By Andrew R. Johnson
Bank of America Corp. (BAC) is throwing its muscle behind a credit-card technology aimed at cutting down on hassles U.S. cardholders may encounter when trying to make purchases while traveling abroad.
The Charlotte, N.C., bank said Monday it is including so-called EMV chips in many of its consumer credit cards targeted at frequent travelers and high-net-worth customers. It also will include the technology in several of its mass-market consumer products like the BankAmericard Cash Rewards and BankAmericard cards as an optional feature customers can request.
The move comes as Visa Inc. (V) and MasterCard Inc. (MA), the world's largest payments networks, are pushing for broader adoption of the technology in the U.S., where few banks and merchants have upgraded to the standard. Bank of America, the second-largest U.S. credit card issuer, could help to further adoption of EMV by prompting more competitors to follow suit.
"The new chip-enabled cards will improve convenience and security of customers' transactions when traveling abroad," Susan Faulkner, consumer and small business products executive for Bank of America, said in a statement.
Last year, Bank of America made the technology available on some of its commercial cards, and its latest move follows efforts by other large banks, including J.P. Morgan Chase & Co. (JPM), Citigroup Inc. (C) and Wells Fargo & Co. (WFC) to upgrade some of their wealthier customers to the chip technology.
EMV--which stands for EuroPay, MasterCard and Visa--is standard in many countries in Europe and Asia, where both banks and retailers have adopted the technology partly to cut down on fraud from counterfeit cards. They are considered more secure than credit cards with only magnetic stripes--the standard in the U.S.--because cardholder data is stored inside a computer chip, making it difficult for scammers to hack.
However, U.S. customers often run into problems using their traditional credit cards in foreign countries, where self-service kiosks like train-ticket machines typically can only read chip-based cards. To cut down on customer-service headaches and hang on to their best customers, banks here have begun including EMV chips in travel-oriented cards.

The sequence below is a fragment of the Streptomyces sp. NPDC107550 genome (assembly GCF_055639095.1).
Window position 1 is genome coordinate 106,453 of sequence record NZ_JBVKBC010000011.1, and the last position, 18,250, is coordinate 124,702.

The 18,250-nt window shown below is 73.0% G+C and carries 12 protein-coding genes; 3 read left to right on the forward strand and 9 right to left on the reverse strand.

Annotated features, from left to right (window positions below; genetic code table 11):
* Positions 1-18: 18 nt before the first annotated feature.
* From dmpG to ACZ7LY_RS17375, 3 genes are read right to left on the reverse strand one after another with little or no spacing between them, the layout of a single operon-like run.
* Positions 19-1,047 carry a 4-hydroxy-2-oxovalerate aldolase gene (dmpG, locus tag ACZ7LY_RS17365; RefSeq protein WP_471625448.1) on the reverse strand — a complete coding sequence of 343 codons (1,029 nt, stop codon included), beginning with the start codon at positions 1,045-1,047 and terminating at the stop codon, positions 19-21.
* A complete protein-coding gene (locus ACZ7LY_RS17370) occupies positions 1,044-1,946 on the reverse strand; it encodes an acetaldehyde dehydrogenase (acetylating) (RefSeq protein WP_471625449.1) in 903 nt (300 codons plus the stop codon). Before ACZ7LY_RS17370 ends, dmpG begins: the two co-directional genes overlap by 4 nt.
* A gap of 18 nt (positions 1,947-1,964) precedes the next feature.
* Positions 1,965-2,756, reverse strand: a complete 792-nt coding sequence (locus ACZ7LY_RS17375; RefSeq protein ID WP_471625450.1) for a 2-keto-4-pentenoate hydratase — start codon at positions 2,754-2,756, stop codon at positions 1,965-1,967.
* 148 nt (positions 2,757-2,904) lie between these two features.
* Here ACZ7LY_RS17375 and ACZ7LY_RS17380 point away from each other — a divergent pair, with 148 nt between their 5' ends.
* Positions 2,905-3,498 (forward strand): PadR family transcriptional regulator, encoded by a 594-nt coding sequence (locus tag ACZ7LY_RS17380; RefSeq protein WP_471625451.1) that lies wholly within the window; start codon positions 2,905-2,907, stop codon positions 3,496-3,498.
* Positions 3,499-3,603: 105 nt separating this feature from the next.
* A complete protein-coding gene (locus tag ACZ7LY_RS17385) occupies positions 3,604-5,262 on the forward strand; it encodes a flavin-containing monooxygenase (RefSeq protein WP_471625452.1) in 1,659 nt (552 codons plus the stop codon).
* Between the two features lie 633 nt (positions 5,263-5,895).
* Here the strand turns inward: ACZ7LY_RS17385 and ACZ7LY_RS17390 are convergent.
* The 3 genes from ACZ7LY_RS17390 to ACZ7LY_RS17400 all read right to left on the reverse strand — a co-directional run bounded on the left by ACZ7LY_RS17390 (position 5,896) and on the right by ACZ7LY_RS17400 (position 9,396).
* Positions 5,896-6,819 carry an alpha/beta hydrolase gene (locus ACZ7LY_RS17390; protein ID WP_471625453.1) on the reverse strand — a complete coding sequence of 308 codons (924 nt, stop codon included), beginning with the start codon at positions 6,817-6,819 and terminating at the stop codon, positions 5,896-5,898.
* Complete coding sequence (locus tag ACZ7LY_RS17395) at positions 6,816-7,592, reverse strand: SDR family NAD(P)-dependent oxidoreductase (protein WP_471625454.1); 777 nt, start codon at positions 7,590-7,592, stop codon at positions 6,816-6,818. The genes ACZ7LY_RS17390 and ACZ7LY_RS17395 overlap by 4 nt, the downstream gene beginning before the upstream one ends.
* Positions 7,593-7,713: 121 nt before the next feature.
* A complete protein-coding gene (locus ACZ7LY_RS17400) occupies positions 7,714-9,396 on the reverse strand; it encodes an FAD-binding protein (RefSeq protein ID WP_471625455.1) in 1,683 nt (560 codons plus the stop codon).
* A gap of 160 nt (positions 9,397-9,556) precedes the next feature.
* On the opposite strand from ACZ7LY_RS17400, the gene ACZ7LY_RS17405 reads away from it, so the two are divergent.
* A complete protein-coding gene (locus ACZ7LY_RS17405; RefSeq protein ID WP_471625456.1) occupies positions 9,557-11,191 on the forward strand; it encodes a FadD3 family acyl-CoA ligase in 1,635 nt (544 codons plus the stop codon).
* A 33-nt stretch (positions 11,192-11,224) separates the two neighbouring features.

Bank of America's move "is very consistent with what we're seeing across the board," said Julie Conroy McNelley, a research director for Aite Group LLC, a financial-services research firm. "They're looking to add utility for their international travelers and make sure they don't get inconvenienced when traveling overseas with just a mag stripe, which doesn't work so well there any more."
U.S. banks aren't likely to embark on a full-scale roll-out of EMV cards in the near term because merchants must upgrade their systems to handle the cards, said George Peabody, director of the emerging technologies advisory service for Mercator Advisory Group.
"A mass replacement isn't needed and it doesn't make sense" until that occurs, Peabody said, noting such cards can cost banks as much as $2 more each than traditional cards, depending on the size of bank.
About 3% of payment terminals in the U.S. can handle EMV cards currently, according to an April report from Aite Group.
Bank of America's cards will continue to include a magnetic stripe so customers can use them in the U.S., and they will continue to prompt cardholders to sign for their transactions, the company said. Customers will be able to request chip cards in branches and over the phone starting this week and online later this year.
Visa and MasterCard have been making an aggressive push to get U.S. banks and merchants to adopt EMV. The companies, which contract with banks to issue their cards, in the last year have set an October 2015 deadline by which U.S. merchants must upgrade their checkout terminals to accept EMV cards or face higher fraud-liability costs.
Banks typically pay for a large portion of costs that result from card fraud today.
Discover Financial Services (DFS) and American Express Co. (AXP), which operate competing payments networks, have recently rolled out their own roadmaps that also include the October 2015 liability shift for fraud costs.
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